Once paternity is established, if the man says “No,” there will be no abortion.

Even worse if… If the pregnancy resulted from rape, the woman would be required
to provide a police report proving it. If the pregnancy resulted from incest, the woman would be
required to provide a paternity test or a police report. If the woman chooses not to identify the prospective father (perhaps out of fear for her own physical well-being), her only recourse would be to continue the pregnancy against her wishes or have an illegal abortion, a first degree misdemeanor.

To sign a petition against it, go here. (Thanks, Jender-Parents!)

Guess what?

Girls don’t suck at maths. See also here. (How many times does this need to be shown?) Prediction: if this comes to widely accepted, expect lots more stories about how girls are innately predisposed not to like doing stuff that involves maths– gotta explain the dearth of women in science and maths in such a way that nobody has to worry about it. (Thanks BTPS and Jender-Parents!)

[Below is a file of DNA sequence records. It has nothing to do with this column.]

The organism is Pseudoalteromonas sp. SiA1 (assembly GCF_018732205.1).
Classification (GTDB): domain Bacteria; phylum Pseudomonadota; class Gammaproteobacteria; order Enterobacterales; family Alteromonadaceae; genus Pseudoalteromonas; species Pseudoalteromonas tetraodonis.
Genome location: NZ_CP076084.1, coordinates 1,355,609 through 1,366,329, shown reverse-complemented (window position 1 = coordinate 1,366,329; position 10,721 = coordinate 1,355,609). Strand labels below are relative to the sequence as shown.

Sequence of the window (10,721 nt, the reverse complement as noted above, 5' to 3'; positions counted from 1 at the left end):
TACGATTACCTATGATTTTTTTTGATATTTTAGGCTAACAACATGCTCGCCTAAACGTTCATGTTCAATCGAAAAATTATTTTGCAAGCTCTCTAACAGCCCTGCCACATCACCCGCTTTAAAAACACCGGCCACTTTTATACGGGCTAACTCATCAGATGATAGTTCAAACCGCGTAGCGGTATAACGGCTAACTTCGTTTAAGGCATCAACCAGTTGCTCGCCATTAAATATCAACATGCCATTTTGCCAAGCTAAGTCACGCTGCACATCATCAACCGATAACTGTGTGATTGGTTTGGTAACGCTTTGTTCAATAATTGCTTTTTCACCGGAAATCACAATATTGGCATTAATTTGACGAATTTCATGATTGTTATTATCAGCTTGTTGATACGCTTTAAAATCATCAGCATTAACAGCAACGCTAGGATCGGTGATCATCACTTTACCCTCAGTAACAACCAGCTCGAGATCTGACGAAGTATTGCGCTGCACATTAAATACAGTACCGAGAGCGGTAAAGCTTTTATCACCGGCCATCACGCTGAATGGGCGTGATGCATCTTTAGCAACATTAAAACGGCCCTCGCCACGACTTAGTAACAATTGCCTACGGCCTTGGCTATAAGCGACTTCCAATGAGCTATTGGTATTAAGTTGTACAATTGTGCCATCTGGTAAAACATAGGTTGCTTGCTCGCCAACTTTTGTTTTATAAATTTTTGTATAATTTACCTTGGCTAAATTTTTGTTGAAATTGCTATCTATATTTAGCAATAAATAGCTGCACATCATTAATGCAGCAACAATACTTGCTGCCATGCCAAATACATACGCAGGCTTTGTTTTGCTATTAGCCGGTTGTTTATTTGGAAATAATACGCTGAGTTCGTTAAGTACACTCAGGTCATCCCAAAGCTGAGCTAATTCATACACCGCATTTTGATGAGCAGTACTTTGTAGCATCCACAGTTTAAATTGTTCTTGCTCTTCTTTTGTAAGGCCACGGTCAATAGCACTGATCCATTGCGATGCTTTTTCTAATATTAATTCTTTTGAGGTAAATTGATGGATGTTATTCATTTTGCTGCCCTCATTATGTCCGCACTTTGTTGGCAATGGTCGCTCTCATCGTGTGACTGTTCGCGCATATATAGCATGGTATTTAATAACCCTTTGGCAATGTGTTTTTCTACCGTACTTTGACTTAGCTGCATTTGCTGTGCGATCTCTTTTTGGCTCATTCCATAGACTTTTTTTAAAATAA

Socialist Feminism Conference

I’ve just been sent an announcement for this interesting conference:

On October 3-6, 2008 Radical Women is hosting The Persistent Power of Socialist Feminism conference at The Women’s Building in San Francisco.

The conference features activists and scholars from Central America, Australia, China, and the U.S. The agenda includes panel discussions, keynote speakers such as civil liberties attorney Lynne Stewart, organizer-training workshops and strategy sessions. Topics include: multiracial organizing in a society divided by racism, the dynamic leadership of youth and queers, a labor revival ignited by immigrants and women of color, and the need for an independent grassroots feminist movement.

In today’s tumultuous political climate, we hope this event will produce concrete plans to energize and focus the women’s movement on the many issues that affect us all. The event is open to all genders.

Which is worse?

Being addressed as ‘Dear Sir’ by someone who has sent a letter to my department which came to me due to my particular role in the department? Or being addressed as ‘Dear Miss Jender’ in an email from the university bookshop about what books I need ordered for the Autumn semester? Both in 48 hours. What next? I eagerly await. Do feel free to share similar linguistic annoyances here!